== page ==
Empathy with this will go a long way for the pastor who wants to care for gay people well. Despite what I sometimes hear from married pastors, our attractions aren’t the same. They say, “Our circumstances aren’t really that different. There are seven billion people in the world you can’t have sex with. There are seven billion people minus one that I can’t have sex with.” But our experiences of our desires are different. My attractions cause me shame and insecurity in ways the attractions of the average straight person probably won’t. Those pastors didn’t grow up hearing that they were disgusting and dirty for the attractions that came naturally to them.


Even worse, there has been a resurgence of Christian leaders teaching that merely experiencing same-sex attraction is a sin. That I should feel guilty about my involuntary attractions. That every day I should feel guilt for something I did not choose and cannot change. And that I should not rest from trying to eliminate these attractions through various forms of sexual orientation change efforts. Don’t get me wrong. I continue to believe that experiencing same-sex attraction is a result of the Fall, a brokenness—it is not how God first imagined me to be. But I do not sin by being tempted with same-sex attraction. I only sin when I say “yes” in word, volitional thought, or deed to the invitation to lust. Plus, there is no proven combination of prayer and counseling and weekend retreats for changing a person’s attractions. The false theology that merely experiencing same-sex attraction is a sin must stop.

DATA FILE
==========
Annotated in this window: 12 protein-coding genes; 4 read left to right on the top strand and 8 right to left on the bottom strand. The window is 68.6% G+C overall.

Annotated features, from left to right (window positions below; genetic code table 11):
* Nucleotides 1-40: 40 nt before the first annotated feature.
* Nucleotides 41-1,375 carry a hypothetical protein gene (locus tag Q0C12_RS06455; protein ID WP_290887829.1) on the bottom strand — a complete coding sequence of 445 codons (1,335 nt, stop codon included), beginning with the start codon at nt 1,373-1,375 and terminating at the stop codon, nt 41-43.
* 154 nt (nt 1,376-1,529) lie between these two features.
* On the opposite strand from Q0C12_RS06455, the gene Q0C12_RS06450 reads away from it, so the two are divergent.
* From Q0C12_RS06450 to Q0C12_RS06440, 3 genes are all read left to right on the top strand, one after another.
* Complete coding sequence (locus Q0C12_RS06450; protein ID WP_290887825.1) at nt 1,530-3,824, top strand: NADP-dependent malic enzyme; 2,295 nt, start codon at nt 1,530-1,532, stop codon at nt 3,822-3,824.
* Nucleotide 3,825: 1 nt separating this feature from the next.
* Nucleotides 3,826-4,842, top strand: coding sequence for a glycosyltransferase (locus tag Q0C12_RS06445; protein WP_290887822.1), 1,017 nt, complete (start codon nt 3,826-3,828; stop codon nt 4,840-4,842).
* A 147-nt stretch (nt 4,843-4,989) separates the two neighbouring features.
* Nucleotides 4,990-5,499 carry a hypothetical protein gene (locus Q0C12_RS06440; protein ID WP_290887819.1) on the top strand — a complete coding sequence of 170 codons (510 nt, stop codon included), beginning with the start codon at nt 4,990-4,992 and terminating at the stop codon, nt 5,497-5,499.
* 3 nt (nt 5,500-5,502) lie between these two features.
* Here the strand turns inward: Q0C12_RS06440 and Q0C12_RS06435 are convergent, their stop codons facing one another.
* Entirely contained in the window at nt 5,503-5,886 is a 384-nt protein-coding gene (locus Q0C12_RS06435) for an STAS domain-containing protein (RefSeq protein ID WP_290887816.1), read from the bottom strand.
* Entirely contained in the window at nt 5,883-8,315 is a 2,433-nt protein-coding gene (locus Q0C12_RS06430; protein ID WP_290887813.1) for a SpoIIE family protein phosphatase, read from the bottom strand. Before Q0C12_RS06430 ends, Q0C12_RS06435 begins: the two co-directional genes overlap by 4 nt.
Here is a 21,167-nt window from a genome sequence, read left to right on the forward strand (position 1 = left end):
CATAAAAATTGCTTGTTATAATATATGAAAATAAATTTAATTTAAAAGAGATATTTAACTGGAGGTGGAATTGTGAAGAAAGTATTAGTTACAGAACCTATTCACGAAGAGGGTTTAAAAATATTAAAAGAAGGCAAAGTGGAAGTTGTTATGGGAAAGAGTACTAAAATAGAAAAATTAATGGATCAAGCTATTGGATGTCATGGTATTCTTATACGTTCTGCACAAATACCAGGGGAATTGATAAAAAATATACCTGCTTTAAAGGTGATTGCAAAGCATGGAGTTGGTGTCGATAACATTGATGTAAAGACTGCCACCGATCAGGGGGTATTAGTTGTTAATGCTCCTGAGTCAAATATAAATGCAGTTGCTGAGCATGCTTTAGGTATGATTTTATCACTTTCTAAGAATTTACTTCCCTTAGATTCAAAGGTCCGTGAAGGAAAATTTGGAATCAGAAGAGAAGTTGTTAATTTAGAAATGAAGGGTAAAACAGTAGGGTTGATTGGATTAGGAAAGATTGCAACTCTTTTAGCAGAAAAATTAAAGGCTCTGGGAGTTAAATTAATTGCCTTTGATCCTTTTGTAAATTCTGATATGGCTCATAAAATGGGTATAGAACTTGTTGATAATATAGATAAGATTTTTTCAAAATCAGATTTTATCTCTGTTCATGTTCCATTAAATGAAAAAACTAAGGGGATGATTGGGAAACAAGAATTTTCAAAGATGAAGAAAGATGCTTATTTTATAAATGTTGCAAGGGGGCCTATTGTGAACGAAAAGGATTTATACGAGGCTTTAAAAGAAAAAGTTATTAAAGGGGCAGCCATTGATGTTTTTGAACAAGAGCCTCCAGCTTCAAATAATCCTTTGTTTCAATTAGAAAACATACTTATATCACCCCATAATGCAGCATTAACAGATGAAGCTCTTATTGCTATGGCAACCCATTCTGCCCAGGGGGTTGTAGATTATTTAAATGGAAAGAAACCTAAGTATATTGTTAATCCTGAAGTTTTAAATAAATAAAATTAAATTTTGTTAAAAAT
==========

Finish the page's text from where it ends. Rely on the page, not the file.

I am already assaulted daily by Satan with the lie that I am less worthy of God’s love and the love of others because of something I did not choose and cannot change. My heart cannot bear Christian leaders heaping shame on top of that by continuing to promote false theology. So if you love gay people and want to help protect people like me from the destructive results of Satan’s lies and misguided Christian leaders’ shame, join me in condemning that false theology.


Then go find the gay people in your life. Tell them that God loves them just the way they are. That God isn’t surprised or disgusted by their attractions. That they have nothing to be ashamed of. That they are just as worthy of God’s love. Tell them that their attractions don’t have to change to be a faithful full-member of God’s family. And then hold them as they cry.


 


 

1 I use the word “gay” here and throughout the post as a general, catch-all term for people who are attracted to people of the same sex, whether they be gay, lesbian, or bisexual. I don’t mean to communicate anything about their theological beliefs or what kind of relationships they are seeking by using that word. It only means “boys who like boys” or “girls who like girls.” Wise Christians disagree about what words Christians should use to describe their sexuality. To explore that topic more, read this dialogue between Greg Coles and Rachel Gilson on the topic.